As for the Giordano's dough formulation itself, we will perhaps have to have some nutrition information of the nature required by the labeling laws to be able to get a better grasp on the relative amounts of the flour, water, oil (I take it that the vegetable oil is soybean oil), salt, and yeast. So, if one of our members has access to that information, as accompanies the frozen pizzas shipped out by Giordano's, for example, that information could prove to be quite helpful.

Peter
« Last Edit: February 27, 2009, 07:57:20 PM by Pete-zza »

Offline Brian200001

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Re: My Giordano's Style Pizza's (with pics)
« Reply #28 on: January 08, 2008, 11:07:15 AM »
Hi BTB and Peter,

The pictures really are telling as to flakiness, and dryness of the crust. Usually its either/or since flakiness is usually attributed to fat.  I do recall that the amount of butter or margarine (or even butter flavored crisco) on their greased pans is sometimes significant.  I saw the guy preparing the pans using a gloved hand and simply scooping a hunk out of a big white bucket and sloppily swiping it all around the pan - leaving "swipe grooves".  Not sure how else to describe it, but definitely not thinly or evenly applied.

The reason it has to be margarine or crisco is because the color appeared to be yellow, and real butter usually tends to become a bit translucent and too soft when sitting at room temperature for a while. 

I bring this point up only because the greased pans most likely accounts for the outer flakiness.

Pete, back to your point great discussion about rules and regulations for ingredients listings.  I wonder if eggs and milk are exempt. Probably not.  I am really interested in making that traditional italian holiday pizza pie sometime this week or the weekend just to see what it comes out like.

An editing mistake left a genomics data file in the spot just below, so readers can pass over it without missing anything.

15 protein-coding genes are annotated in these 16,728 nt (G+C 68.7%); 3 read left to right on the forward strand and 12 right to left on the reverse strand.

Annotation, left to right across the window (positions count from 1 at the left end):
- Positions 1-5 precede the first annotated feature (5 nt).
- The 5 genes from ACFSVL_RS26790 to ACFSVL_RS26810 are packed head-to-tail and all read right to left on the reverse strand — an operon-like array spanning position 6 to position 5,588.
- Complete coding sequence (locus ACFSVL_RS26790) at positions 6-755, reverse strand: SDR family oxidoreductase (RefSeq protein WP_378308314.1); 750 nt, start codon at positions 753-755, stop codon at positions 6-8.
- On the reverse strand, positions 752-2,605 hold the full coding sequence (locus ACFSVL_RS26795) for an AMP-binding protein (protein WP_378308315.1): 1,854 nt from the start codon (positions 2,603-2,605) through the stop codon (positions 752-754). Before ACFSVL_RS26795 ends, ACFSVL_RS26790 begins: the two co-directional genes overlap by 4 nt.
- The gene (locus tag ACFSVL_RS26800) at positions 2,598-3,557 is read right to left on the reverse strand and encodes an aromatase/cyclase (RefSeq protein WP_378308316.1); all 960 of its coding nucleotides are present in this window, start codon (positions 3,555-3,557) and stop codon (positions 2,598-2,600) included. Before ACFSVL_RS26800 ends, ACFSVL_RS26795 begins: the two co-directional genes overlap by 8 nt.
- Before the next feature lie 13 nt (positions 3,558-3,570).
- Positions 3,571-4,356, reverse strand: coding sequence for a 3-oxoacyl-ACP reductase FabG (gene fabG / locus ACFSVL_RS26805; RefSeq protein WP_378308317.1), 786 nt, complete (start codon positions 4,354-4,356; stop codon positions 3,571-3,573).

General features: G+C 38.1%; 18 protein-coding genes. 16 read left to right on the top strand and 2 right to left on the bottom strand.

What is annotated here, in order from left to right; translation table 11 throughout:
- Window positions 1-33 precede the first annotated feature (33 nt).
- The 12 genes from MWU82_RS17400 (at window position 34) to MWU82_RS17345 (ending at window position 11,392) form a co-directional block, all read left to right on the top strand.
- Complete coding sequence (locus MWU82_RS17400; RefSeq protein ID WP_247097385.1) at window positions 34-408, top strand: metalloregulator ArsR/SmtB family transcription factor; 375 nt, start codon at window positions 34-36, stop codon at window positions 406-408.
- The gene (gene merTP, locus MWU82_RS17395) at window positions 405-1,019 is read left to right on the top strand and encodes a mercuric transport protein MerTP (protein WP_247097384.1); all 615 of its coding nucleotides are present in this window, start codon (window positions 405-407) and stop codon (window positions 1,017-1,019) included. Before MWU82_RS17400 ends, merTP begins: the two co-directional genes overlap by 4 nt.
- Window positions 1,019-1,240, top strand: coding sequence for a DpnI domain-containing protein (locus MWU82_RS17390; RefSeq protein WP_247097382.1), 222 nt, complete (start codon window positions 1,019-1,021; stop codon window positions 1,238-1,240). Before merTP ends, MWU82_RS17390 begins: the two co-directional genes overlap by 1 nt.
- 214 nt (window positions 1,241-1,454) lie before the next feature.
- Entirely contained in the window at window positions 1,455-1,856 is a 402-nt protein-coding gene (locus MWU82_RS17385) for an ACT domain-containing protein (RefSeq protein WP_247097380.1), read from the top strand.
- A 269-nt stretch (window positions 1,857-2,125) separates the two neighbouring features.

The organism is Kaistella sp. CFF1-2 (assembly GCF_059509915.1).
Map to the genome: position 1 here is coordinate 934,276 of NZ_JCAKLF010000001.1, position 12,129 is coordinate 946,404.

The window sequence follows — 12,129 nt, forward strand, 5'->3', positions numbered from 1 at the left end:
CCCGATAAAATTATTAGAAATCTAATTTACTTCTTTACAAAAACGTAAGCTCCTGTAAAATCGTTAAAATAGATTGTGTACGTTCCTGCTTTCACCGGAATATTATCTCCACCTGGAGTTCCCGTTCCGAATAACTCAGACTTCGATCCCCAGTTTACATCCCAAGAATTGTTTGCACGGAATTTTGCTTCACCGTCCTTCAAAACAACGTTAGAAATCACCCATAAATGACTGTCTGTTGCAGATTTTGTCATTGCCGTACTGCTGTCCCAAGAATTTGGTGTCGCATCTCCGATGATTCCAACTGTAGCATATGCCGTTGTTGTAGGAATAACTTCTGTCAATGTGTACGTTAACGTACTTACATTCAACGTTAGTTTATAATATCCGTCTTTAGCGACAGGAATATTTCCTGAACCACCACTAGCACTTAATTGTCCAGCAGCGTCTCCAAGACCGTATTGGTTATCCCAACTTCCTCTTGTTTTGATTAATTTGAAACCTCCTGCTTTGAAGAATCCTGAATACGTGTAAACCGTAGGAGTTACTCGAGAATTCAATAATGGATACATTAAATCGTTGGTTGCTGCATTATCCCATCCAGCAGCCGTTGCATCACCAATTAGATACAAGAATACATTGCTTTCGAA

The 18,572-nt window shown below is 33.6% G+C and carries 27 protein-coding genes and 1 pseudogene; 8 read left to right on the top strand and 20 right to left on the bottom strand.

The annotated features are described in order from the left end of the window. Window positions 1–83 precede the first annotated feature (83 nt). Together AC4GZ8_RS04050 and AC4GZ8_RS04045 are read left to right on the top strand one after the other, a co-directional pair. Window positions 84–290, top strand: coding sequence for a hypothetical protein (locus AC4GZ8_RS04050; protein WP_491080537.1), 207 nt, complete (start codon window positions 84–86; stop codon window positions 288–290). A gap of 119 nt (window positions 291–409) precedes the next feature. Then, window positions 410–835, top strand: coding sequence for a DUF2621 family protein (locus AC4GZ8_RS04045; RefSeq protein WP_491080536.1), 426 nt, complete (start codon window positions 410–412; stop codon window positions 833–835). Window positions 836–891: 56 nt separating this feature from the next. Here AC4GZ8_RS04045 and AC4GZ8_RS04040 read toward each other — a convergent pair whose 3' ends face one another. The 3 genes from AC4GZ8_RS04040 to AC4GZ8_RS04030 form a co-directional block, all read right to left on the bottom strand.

I still wonder about the yeast aspect as well. I can swear that there is no hint or flavor of yeast in their crust. That's another item that I'm scratching my head about.

This is getting fun. I appreciate everyones enthusiasm. I'm glad I found this site and I'm glad we have Buzz's foundation.

Brian

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Re: My Giordano's Style Pizza's (with pics)
« Reply #29 on: January 08, 2008, 12:05:20 PM »
Pete, back to your point great discussion about rules and regulations for ingredients listings.  I wonder if eggs and milk are exempt. Probably not.

Brian,

The rules and regulations about disclosure and the form of disclosure are very complex but I am certain that ingredients like milk and eggs must be identified, including fat, forms of fat, cholesterol, sodium, protein, etc., and their amounts. There are some exceptions, for example, for very small quantities of certain ingredients/substances, unless a nutrition or health claim is made. Volunteering more than what is legally required is also permitted, but even then the regulations dictate how the volunteered information is to be provided. There are also allergy aspects to be concerned about. Milk and eggs are well known food allergens. Even if used in minuscule quantities, you would want to disclose them. It would be foolhardy not to do so, and just about everyone in the retail food industry knows this. One of the Word documents I received this morning from Donatos was a “Food Allergy and Food Sensitivity  List”, which includes milk, eggs, soy, wheat, gluten and MSG.